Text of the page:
Written Sermons & Bible Studies

The Story of Doubting Thomas

Last Sunday, we rejoiced in the resurrection of our Lord. We celebrated His victory over death and the promise of eternal life for all who believe. We were thankful for how Jesus, after His resurrection, made Himself known to His disciples. He met them in their doubt and fear. He offered his followers peace and understanding. Jesus, in His infinite grace, recognized the deep needs of His followers. This week we will explore how Jesus leads Doubting Thomas to faith. Jesus Christ recognized Thomas’s need, and He gave Thomas exactly what he needed to believe.

From this example, we can understand the power of recognition within our own community. Just as Jesus saw and understood the individual needs of His disciples, we are called to truly notice each other—not with superficial praise, but with genuine acknowledgment of each person’s presence and contribution.

Jesus acknowledged a doubting heart and transformed uncertainty into faith. The story of Thomas reveals a profound truth: being noticed, seen, and acknowledged can be a deeply spiritual experience, because it reflects the value and dignity God sees in each of us.

When we see another person, truly see them, we give them a sense of belonging and self-worth.
Let’s read the story of Doubting Thomas.

John 20:24-29

Now Thomas (also known as Didymus), one of the Twelve, was not with the disciples when Jesus came. 25 So the other disciples told him, “We have seen the Lord!”
But he said to them, “Unless I see the nail marks in his hands and put my finger where the nails were, and put my hand into his side, I will not believe.”
26 A week later his disciples were in the house again, and Thomas was with them. Though the doors were locked, Jesus came and stood among them and said, “Peace be with you!” 27 Then he said to Thomas, “Put your finger here; see my hands. Reach out your hand and put it into my side. Stop doubting and believe.”
28 Thomas said to him, “My Lord and my God!”
29 Then Jesus told him, “Because you have seen me, you have believed; blessed are those who have not seen and yet have believed.”

In the story of Doubting Thomas, Jesus comes to the house where the disciples have gathered. They recognize him and they believe that Jesus rose from the dead. Thomas wasn’t with them at the time. When they see Thomas, they tell him, “We have seen the Lord!” Thomas doesn’t believe them and demands proof. A week later, the disciples gather in the same house, Thomas too, and they lock the door. Suddenly, they are aware that Jesus is standing with them. He greets them, “Peace be with you.” Then he turns to Thomas and gives him the proof that he needs. “Put your finger here; see my hands. Reach out your hand and put it into my side.”  

Jesus could have praised the disciples for believing him and criticized Thomas for his lack of belief. But Jesusdidn’t rebuke Thomas. Jesus offers Thomas the evidence he needs without chastising him. Jesus provides the evidence Thomas needs to understand, rather than a harsh word or a look of disapproval. Following Jesus’ example, we can recognize someone’s need and provide it. We can recognize someone’s contribution and thank them for it. To be recognized is a powerful gift and one that Jesus Christ gives so strongly.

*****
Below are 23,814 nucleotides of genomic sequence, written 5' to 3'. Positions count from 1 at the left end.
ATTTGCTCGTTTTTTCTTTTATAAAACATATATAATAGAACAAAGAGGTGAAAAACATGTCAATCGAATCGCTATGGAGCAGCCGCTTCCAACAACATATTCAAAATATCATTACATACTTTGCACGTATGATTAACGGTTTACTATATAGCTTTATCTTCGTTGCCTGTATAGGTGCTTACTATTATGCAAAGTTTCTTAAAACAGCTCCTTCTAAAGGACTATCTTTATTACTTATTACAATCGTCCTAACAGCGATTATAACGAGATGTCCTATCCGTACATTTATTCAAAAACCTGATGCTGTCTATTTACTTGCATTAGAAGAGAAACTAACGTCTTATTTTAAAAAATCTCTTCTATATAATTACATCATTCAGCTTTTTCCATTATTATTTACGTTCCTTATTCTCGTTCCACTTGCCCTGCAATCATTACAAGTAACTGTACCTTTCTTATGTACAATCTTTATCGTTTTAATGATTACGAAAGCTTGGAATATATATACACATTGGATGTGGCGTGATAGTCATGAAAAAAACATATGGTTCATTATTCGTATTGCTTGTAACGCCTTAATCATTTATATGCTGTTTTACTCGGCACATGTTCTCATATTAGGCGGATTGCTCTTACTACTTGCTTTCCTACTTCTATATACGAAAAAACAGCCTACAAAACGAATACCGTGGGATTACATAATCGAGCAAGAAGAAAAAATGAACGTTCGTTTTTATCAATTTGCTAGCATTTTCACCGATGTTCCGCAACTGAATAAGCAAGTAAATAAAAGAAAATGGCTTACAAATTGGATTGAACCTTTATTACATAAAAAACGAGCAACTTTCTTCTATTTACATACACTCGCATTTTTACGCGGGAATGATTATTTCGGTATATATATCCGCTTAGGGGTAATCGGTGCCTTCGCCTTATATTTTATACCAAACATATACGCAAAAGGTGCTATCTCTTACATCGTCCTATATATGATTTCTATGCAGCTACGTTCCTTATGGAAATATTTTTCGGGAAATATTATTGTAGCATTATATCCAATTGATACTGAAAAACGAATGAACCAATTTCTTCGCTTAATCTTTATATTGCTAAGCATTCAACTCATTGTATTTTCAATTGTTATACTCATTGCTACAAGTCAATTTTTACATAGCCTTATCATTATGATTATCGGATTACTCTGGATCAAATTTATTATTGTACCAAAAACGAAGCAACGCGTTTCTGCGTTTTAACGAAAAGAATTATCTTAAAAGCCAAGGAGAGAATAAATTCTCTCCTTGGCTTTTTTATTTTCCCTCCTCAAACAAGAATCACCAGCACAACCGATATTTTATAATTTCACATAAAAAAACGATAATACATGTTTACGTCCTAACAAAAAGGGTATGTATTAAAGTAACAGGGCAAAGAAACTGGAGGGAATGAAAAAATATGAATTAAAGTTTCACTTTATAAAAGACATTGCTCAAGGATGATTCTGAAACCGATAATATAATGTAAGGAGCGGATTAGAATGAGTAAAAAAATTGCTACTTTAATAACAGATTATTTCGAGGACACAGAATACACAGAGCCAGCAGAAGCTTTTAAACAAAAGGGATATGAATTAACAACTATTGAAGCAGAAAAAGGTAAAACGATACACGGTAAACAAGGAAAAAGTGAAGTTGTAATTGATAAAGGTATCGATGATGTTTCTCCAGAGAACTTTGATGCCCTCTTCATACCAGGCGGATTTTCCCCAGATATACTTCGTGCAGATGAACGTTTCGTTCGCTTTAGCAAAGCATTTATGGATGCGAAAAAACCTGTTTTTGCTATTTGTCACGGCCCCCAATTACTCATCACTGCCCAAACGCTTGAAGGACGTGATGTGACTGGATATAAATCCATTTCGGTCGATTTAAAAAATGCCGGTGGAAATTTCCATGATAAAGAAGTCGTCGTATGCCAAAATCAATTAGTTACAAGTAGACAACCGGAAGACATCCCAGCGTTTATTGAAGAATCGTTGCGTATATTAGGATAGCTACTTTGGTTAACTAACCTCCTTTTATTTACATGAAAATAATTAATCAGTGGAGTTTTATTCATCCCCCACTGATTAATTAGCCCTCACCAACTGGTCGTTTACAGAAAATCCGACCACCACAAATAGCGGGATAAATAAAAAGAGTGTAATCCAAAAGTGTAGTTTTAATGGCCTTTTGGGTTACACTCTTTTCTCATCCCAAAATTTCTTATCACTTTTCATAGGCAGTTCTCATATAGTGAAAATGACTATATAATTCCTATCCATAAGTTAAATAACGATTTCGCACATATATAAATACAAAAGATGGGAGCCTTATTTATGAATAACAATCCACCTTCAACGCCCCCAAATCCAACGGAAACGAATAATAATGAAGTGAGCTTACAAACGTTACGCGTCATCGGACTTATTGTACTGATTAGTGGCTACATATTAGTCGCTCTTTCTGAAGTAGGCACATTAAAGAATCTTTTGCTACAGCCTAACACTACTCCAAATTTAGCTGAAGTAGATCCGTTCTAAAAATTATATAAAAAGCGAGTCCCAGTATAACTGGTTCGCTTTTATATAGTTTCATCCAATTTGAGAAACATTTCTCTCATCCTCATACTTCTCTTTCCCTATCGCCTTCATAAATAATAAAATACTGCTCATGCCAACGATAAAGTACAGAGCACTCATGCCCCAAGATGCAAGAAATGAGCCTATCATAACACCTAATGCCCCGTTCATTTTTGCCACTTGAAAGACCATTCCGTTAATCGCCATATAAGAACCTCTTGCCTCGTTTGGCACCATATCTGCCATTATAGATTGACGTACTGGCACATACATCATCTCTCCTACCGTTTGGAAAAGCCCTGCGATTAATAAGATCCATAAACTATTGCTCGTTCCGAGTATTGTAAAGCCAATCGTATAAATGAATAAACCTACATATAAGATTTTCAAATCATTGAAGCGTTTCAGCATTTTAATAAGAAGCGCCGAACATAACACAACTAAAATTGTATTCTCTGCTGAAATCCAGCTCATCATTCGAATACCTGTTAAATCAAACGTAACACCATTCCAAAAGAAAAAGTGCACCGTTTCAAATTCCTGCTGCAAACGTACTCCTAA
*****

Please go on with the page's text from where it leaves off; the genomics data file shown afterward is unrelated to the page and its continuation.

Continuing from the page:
We call Thomas, Doubting Thomas. Notice the passage simply calls him Thomas. How often in our lives do we add that adjective that judges another? Jesus simply gives Thomas the evidence he needs.
When we read Lamentations during Lent, we heard the people of Judah cry for God’s recognition after Jerusalem was destroyed by a Babylonian invasion. Their elders were no longer at the city gate providing wisdom to the people. They no longer had their elders’ guidance pointing them to God and passing the faith to the next generation. There was only confusion, grief, and despair.

Lamentations 5:19-22

You, Lord, reign forever;
your throne endures from generation to generation.
20 Why do you always forget us?
Why do you forsake us so long?
21 Restore us to yourself, Lord, that we may return;
renew our days as of old
22 unless you have utterly rejected us
and are angry with us beyond measure.

In their despair, the people cry out, “Lord notice us.”

As humans, we have a deep desire to be seen by God in our suffering. We want an end to our suffering. We want relief, but even more than that, we want to be noticed. We want an acknowledgment of our existence and what we’re going through. Church, when we genuinely notice each other and listen to each other’s struggles, joys and sorrows, we give people the gift Jesus gave Thomas.

I have provided pastoral care and spiritual guidance to many people over the years. I have noticed the power of being fully present with them, hearing their story and acknowledging their situation. Often, I don’t need to speak or share wisdom or instruction. I just need to be there and listen, for them to know I care. If people feel seen and supported, they are better able to work through their challenges themselves and find healing.

One powerful way to notice people is to say, “thank you.”  Or “you really helped me.” Genuine appreciation fosters a loving community. Be careful saying things like “you did a good job” because that can feel like you are sitting in judgment. You can say “I appreciate what you did” instead. A simple and heartfelt “thank you” shows that you appreciate a person’s contribution to your life.

The last 6 months at our food pantry have been different for me. Before, I was moving bags and boxes that were heavy all day long. I would go home sore and wake up sore for two days. Now, I can still lift some, but more times than not, a teenager is grabbing a pallet to move, or the 40 lb. box of milk. They are running around, moving faster than me and picking up a large amount of work.

I should be happy, but it stings to see my once vital work becoming less important. Yet I wake up without a sore back. I am thankful for how our teenagers have helped to grow the Food Pantry and how they have helped my body.